Knee Support with PEMF

Every day, knee pain affects millions of people. It may stem from an acute injury or long standing pain as the result of regular wear and tear. The knee is an intricate joint constructed of several different muscles and ligaments. As a result of this, pain and strain in this area can affect normal range of motion, resulting in inflammation. Luckily, there are many ways to support the knees outside of medication and surgery. 

Does PEMF Help with Knee Pain?

In 2016, scientists conducted a double-blind study regarding knee pain. Participants reported that their pain markedly decreased and functionality of the knee increased after using PEMF (Bagnato).  Likewise, researchers concluded that the results suggested PEMF is effective for pain management in the knee. Also, they believed PEMF might affect the pain threshold and physical functioning. .

In 2015, a study called “Pulsed Electromagnetic Fields in Knee Osteoarthritis: A Double Blind, Placebo-Controlled, Randomized Clinical Trial,” yielded similar results (Ryang).  This study involved 60 individuals who had knee pain which ranged from mild to moderate. Researchers split the subjects into two groups. One group received PEMF sessions, and the other received a placebo.  After one month, pain scores “decreased significantly” for the group receiving PEMF sessions. Similarly, Visual Analogue Scale (VAS) scores declined by 25.5 percent. Scores related to knee function and stiffness also improved.  

Please note that the PEMF systems used in these studies were not Pulse Centers systems. Pulse Centers PEMF does not treat, heal, or diagnose knee issues. It stimulates and exercises the cells, encouraging general wellness.  

Using PEMF to Support the Knee

By recharging the battery-like cells in the body, PEMF may help support healthy bone and joint function as part of a general wellness regimen. Below are positions using Pulse Centers technology that will deliver PEMF to the knees and the surrounding area.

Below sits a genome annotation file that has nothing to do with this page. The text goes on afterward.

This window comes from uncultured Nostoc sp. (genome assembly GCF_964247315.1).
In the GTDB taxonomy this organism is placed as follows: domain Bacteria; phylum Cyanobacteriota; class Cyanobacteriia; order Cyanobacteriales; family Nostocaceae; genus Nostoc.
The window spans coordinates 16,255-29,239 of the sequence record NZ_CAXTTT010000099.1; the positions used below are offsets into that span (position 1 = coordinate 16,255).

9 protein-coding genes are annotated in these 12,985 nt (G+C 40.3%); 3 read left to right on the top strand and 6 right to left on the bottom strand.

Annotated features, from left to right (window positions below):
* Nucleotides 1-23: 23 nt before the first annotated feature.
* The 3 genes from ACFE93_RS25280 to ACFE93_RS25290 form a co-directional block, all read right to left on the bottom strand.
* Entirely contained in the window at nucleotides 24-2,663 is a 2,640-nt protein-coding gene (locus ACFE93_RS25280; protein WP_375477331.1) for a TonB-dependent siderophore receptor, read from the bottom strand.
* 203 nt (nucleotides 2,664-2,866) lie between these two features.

Keep in mind that increasing the Magnetic Field Strength (MFS) on the device may increase these effects.  However, it is important to only increase the MFS as the client can tolerate it, as increasing MFS too soon may cause more inflammation and discomfort.  We also do not recommend higher strengths for exacerbation or acute injuries.

First, use the Paddles to pinpoint any specific area of the knee.

Then, surround the leg with the Paddles to pinpoint the muscles that support the knee (example: the thigh):

Alternatively, “sandwich” both of the knees and pulse both joints simultaneously with Square Pads.

For a more comprehensive session, use the Accessories at different angles and positions. This will ensure that you are providing contact to the fundamental structures of the knee. While PEMF is not a treatment for knee pain or injuries, it does support the body’s natural healing abilities with cellular exercise. If you are experiencing significant pain or discomfort in your knees, it is best to consult your licensed healthcare provider.  

Sources

Bagnato GL, Miceli G, Marino N, Sciortino D, Bagnato GF. Pulsed electromagnetic fields in knee osteoarthritis: a double blind, placebo-controlled, randomized clinical trial. Rheumatology (Oxford). 2016 Apr;55(4):755-62. doi: 10.1093/rheumatology/kev426. Epub 2015 Dec 24. PMID: 26705327; PMCID: PMC4795538.

Ryang We S, Koog YH, Jeong KI, Wi H. Effects of pulsed electromagnetic field on knee osteoarthritis: a systematic review. Rheumatology (Oxford). 2013 May;52(5):815-24. doi: 10.1093/rheumatology/kes063. Epub 2012 Apr 13. PMID: 22504115.

Author: Pulse Centers
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